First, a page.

Bexar County cancels body camera bidding process
Setback is latest delay in equipping BCSO deputies with body-worn cameras
SAN ANTONIO – Bexar County officials confirmed Monday that they canceled the bidding process for body-worn cameras for Bexar County Sheriff's Office deputies days before the process was scheduled to close.
The request for proposals (RFP), which was opened May 18 and scheduled to close June 22, was instead canceled June 18, according to a county spokeswoman.
BCSO officials declined to comment Monday, referring all questions to the county's purchasing department.
"In light of questions raised by media and comments from others, the stakeholders for this RFP met to go over the requirements and made some changes. A new RFP will be issued soon," said Bexar County purchasing agent Mary Quinones in a written statement.
A county spokeswoman said officials hope to reissue the RFP later this week or early next week.
The reissuing of the RFP is the latest delay in the process of equipping sheriff's office deputies with body-worn cameras.
Bexar County commissioners in March voted to open the contract to a competitive bidding process, after BCSO officials expressed concerns with the county's current vendor, Utility Associates, Inc.
The county did not open a competitive bidding process when it signed on with Utility in late 2015, under the previous sheriff's office administration, because those cameras were purchased as part of a state buying program.
In February, BCSO officials presented to commissioners a side-by-side demonstration of Utility and cameras from a second provider, Axon, being tested in various law enforcement scenarios.
BCSO officials contend that Axon cameras have a much wider field of view and better audio quality.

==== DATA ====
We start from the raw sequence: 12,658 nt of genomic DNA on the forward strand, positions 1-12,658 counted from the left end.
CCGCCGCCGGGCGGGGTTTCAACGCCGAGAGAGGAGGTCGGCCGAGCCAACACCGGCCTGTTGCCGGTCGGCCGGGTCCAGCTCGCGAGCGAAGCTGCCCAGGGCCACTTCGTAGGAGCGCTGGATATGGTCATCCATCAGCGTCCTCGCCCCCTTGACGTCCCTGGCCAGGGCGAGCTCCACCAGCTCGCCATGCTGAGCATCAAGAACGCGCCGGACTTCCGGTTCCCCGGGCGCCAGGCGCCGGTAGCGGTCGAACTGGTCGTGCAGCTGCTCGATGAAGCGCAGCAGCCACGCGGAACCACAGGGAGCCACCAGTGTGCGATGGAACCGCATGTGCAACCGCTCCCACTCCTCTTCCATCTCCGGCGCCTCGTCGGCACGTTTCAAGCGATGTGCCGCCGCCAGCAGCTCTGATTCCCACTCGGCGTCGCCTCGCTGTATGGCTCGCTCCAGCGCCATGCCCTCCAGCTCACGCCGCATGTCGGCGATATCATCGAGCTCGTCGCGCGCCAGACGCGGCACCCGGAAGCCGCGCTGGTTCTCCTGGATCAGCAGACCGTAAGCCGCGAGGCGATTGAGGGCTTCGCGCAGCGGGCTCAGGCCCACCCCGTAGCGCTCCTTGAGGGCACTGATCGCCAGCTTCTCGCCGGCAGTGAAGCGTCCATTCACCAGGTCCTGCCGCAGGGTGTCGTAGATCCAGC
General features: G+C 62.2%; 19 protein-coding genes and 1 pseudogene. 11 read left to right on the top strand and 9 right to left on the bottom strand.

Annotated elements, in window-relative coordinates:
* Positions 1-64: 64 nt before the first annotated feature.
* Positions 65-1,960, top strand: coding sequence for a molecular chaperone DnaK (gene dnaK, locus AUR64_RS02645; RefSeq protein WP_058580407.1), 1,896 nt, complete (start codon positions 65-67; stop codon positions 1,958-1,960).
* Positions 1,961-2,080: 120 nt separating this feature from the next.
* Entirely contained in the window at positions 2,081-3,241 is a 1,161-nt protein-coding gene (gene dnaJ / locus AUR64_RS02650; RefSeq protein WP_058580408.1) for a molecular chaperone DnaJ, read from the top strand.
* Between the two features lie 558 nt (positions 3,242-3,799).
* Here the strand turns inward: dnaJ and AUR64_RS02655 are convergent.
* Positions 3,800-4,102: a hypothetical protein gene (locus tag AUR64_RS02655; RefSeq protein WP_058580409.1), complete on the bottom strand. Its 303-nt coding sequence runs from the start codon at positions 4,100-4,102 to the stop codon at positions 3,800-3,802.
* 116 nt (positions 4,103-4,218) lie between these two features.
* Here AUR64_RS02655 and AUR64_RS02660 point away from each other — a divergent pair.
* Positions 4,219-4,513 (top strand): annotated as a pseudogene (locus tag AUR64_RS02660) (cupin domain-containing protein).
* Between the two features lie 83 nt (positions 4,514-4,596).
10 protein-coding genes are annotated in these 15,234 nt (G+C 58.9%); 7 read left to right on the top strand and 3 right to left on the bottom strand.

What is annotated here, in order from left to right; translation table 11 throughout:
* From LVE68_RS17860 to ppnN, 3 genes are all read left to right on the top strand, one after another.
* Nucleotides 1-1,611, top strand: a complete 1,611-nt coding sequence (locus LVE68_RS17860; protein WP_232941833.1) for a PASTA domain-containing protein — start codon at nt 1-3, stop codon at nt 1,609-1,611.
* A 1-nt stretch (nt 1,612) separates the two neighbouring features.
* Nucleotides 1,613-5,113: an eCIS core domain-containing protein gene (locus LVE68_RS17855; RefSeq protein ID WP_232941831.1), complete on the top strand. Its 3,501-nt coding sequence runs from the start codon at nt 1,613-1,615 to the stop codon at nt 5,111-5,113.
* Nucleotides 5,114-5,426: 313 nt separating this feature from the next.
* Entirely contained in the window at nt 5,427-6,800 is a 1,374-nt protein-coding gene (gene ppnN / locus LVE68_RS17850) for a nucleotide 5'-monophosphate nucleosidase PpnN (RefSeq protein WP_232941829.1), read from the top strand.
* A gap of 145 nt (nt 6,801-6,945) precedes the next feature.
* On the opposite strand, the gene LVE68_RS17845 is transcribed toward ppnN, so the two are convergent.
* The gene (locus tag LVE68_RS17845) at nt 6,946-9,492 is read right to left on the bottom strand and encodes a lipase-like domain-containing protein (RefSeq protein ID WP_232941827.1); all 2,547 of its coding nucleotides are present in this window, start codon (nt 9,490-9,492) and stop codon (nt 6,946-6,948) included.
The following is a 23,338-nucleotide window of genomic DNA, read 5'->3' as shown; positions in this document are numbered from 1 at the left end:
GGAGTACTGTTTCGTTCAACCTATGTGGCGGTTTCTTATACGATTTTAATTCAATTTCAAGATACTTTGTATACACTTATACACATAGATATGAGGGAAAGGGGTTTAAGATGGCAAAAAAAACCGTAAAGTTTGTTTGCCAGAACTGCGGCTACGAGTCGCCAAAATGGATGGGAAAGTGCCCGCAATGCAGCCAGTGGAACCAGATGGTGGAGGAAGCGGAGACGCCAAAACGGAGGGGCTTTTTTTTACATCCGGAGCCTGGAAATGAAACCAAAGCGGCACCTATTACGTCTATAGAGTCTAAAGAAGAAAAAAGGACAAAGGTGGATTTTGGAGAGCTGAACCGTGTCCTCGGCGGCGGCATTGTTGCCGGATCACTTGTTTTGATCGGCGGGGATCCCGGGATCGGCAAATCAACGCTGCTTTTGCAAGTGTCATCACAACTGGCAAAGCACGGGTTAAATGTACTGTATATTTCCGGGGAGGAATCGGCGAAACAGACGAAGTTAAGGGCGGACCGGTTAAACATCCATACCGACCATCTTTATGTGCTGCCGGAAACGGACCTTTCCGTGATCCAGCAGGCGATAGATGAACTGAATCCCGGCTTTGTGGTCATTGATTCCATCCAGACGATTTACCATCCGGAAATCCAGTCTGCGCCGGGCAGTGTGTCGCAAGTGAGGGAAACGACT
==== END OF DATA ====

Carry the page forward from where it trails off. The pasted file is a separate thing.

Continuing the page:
Additionally, only a fraction of the purchased Utility cameras, 42 out of more than 300, were ever deployed due to software interface issues.
The potential change in vendors has been source of contention among some county leaders.
Commissioner Tommy Calvert has pushed for including a clause that would ban county employees, including elected officials, from accepting free travel or consulting fees from Axon should the camera-maker ultimately be awarded the contract.
Calvert, who was traveling on county business Monday, released the following statement when asked if he believed the RFP was skewed:
Yes I believed that the previous version of the RFP, specific to hardware-based specifications was skewed. I am agnostic about who is the vendor going forward. As policy makers, we need the best information to know who has the best technology, price, service, and durability. If we have RFP's skewed, we have our information skewed. We already have body cameras that are being unused, we sent back $500,000 dollars to the state that I personally lobbied for to Senator Royce West of Dallas and we need to get these cameras deployed and stop wasting taxpayer time and money because of outside lobbying.
An Axon official in March told KSAT 12 it is allowing BCSO to use 100 of its cameras while the county works through the bidding process.
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